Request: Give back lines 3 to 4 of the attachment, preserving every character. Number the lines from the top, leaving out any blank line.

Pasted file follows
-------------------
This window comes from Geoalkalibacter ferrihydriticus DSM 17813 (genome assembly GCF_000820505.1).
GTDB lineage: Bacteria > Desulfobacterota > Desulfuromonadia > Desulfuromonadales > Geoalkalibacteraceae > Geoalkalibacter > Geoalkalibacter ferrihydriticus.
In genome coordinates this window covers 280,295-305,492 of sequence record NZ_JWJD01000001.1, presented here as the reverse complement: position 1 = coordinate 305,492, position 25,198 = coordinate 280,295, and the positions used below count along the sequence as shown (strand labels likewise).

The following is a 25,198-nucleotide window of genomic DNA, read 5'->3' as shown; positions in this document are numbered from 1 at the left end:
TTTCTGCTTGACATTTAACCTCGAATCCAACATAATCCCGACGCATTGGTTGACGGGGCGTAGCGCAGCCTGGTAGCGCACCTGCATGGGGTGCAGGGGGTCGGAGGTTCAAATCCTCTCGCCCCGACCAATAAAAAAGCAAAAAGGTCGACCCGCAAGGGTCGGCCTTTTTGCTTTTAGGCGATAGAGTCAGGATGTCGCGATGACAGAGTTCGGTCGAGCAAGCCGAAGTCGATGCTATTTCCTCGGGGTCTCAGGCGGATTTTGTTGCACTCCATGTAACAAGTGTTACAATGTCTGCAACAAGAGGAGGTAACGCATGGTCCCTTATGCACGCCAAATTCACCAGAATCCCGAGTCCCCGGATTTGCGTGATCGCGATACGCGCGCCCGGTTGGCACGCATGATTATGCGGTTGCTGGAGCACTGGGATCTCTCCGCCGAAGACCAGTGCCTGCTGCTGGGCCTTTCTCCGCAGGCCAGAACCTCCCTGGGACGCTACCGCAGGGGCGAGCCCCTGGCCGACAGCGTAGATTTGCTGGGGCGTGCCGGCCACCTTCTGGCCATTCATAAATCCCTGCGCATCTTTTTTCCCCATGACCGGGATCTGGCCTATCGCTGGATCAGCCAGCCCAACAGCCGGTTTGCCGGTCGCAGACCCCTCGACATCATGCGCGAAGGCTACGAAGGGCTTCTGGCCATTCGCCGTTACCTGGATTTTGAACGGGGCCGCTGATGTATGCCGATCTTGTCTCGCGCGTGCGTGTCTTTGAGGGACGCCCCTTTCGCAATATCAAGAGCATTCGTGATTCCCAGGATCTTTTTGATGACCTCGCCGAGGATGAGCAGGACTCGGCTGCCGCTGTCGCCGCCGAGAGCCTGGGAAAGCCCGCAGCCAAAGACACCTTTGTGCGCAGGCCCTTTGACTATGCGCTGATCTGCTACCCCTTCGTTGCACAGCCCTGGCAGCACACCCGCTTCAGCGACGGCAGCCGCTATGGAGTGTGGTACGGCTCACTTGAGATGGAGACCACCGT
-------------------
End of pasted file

In genome coordinates this window covers 280,295-305,492 of sequence record NZ_JWJD01000001.1, presented here as the reverse complement: position 1 = coordinate 305,492, position 25,198 = coordinate 280,295, and the positions used below count along the sequence as shown (strand labels likewise).

The following is a 25,198-nucleotide window of genomic DNA, read 5'->3' as shown; positions in this document are numbered from 1 at the left end: